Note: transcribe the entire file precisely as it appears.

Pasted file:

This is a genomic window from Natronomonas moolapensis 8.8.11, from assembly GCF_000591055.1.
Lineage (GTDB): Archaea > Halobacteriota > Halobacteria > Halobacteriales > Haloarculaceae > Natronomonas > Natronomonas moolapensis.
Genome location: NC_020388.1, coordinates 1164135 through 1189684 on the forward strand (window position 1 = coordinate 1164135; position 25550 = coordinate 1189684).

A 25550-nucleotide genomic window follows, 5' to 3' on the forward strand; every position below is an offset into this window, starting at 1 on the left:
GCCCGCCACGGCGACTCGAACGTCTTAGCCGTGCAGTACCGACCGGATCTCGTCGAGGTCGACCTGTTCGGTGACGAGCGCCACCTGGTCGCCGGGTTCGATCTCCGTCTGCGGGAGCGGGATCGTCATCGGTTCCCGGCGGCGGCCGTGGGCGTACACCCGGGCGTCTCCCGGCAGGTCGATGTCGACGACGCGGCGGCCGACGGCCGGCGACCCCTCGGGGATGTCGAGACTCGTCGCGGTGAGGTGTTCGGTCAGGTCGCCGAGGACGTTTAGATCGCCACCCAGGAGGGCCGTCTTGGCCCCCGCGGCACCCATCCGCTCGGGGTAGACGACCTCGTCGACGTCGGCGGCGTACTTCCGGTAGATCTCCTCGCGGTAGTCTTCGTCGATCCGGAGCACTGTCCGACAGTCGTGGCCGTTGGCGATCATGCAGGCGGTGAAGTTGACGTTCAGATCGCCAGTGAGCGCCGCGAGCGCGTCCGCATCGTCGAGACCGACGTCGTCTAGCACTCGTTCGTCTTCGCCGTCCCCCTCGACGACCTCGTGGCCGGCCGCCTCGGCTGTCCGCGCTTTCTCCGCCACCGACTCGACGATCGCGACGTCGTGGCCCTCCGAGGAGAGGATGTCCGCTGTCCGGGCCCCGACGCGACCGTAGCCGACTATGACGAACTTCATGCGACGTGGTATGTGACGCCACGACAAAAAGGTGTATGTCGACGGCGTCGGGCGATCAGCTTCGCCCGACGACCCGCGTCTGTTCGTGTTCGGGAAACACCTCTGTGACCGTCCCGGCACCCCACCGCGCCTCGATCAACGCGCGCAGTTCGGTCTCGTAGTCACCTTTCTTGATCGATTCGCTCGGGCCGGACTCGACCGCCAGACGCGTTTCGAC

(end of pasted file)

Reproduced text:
This is a genomic window from Natronomonas moolapensis 8.8.11, from assembly GCF_000591055.1.
Lineage (GTDB): Archaea > Halobacteriota > Halobacteria > Halobacteriales > Haloarculaceae > Natronomonas > Natronomonas moolapensis.
Genome location: NC_020388.1, coordinates 1164135 through 1189684 on the forward strand (window position 1 = coordinate 1164135; position 25550 = coordinate 1189684).

A 25550-nucleotide genomic window follows, 5' to 3' on the forward strand; every position below is an offset into this window, starting at 1 on the left:
GCCCGCCACGGCGACTCGAACGTCTTAGCCGTGCAGTACCGACCGGATCTCGTCGAGGTCGACCTGTTCGGTGACGAGCGCCACCTGGTCGCCGGGTTCGATCTCCGTCTGCGGGAGCGGGATCGTCATCGGTTCCCGGCGGCGGCCGTGGGCGTACACCCGGGCGTCTCCCGGCAGGTCGATGTCGACGACGCGGCGGCCGACGGCCGGCGACCCCTCGGGGATGTCGAGACTCGTCGCGGTGAGGTGTTCGGTCAGGTCGCCGAGGACGTTTAGATCGCCACCCAGGAGGGCCGTCTTGGCCCCCGCGGCACCCATCCGCTCGGGGTAGACGACCTCGTCGACGTCGGCGGCGTACTTCCGGTAGATCTCCTCGCGGTAGTCTTCGTCGATCCGGAGCACTGTCCGACAGTCGTGGCCGTTGGCGATCATGCAGGCGGTGAAGTTGACGTTCAGATCGCCAGTGAGCGCCGCGAGCGCGTCCGCATCGTCGAGACCGACGTCGTCTAGCACTCGTTCGTCTTCGCCGTCCCCCTCGACGACCTCGTGGCCGGCCGCCTCGGCTGTCCGCGCTTTCTCCGCCACCGACTCGACGATCGCGACGTCGTGGCCCTCCGAGGAGAGGATGTCCGCTGTCCGGGCCCCGACGCGACCGTAGCCGACTATGACGAACTTCATGCGACGTGGTATGTGACGCCACGACAAAAAGGTGTATGTCGACGGCGTCGGGCGATCAGCTTCGCCCGACGACCCGCGTCTGTTCGTGTTCGGGAAACACCTCTGTGACCGTCCCGGCACCCCACCGCGCCTCGATCAACGCGCGCAGTTCGGTCTCGTAGTCACCTTTCTTGATCGATTCGCTCGGGCCGGACTCGACCGCCAGACGCGTTTCGAC